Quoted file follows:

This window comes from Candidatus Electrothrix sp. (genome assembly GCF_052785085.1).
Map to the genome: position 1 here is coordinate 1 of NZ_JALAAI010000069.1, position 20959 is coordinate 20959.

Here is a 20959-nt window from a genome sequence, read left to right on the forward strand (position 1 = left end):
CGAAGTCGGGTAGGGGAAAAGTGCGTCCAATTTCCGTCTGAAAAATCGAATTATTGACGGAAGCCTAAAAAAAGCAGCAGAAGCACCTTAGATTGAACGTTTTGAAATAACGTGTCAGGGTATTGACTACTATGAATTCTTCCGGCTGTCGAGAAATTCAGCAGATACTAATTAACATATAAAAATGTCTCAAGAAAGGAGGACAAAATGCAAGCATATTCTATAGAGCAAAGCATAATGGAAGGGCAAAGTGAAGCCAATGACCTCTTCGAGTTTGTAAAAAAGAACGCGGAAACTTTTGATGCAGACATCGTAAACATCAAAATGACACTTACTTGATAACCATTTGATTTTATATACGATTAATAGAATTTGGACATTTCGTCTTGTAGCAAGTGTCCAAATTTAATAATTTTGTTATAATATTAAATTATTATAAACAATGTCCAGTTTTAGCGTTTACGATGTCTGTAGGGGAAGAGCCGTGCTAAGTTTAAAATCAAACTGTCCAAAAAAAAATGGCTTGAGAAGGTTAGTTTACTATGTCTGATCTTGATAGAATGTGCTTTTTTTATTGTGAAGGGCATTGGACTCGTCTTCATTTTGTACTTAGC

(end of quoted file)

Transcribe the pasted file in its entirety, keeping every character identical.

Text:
This window comes from Candidatus Electrothrix sp. (genome assembly GCF_052785085.1).
Map to the genome: position 1 here is coordinate 1 of NZ_JALAAI010000069.1, position 20959 is coordinate 20959.

Here is a 20959-nt window from a genome sequence, read left to right on the forward strand (position 1 = left end):
CGAAGTCGGGTAGGGGAAAAGTGCGTCCAATTTCCGTCTGAAAAATCGAATTATTGACGGAAGCCTAAAAAAAGCAGCAGAAGCACCTTAGATTGAACGTTTTGAAATAACGTGTCAGGGTATTGACTACTATGAATTCTTCCGGCTGTCGAGAAATTCAGCAGATACTAATTAACATATAAAAATGTCTCAAGAAAGGAGGACAAAATGCAAGCATATTCTATAGAGCAAAGCATAATGGAAGGGCAAAGTGAAGCCAATGACCTCTTCGAGTTTGTAAAAAAGAACGCGGAAACTTTTGATGCAGACATCGTAAACATCAAAATGACACTTACTTGATAACCATTTGATTTTATATACGATTAATAGAATTTGGACATTTCGTCTTGTAGCAAGTGTCCAAATTTAATAATTTTGTTATAATATTAAATTATTATAAACAATGTCCAGTTTTAGCGTTTACGATGTCTGTAGGGGAAGAGCCGTGCTAAGTTTAAAATCAAACTGTCCAAAAAAAAATGGCTTGAGAAGGTTAGTTTACTATGTCTGATCTTGATAGAATGTGCTTTTTTTATTGTGAAGGGCATTGGACTCGTCTTCATTTTGTACTTAGC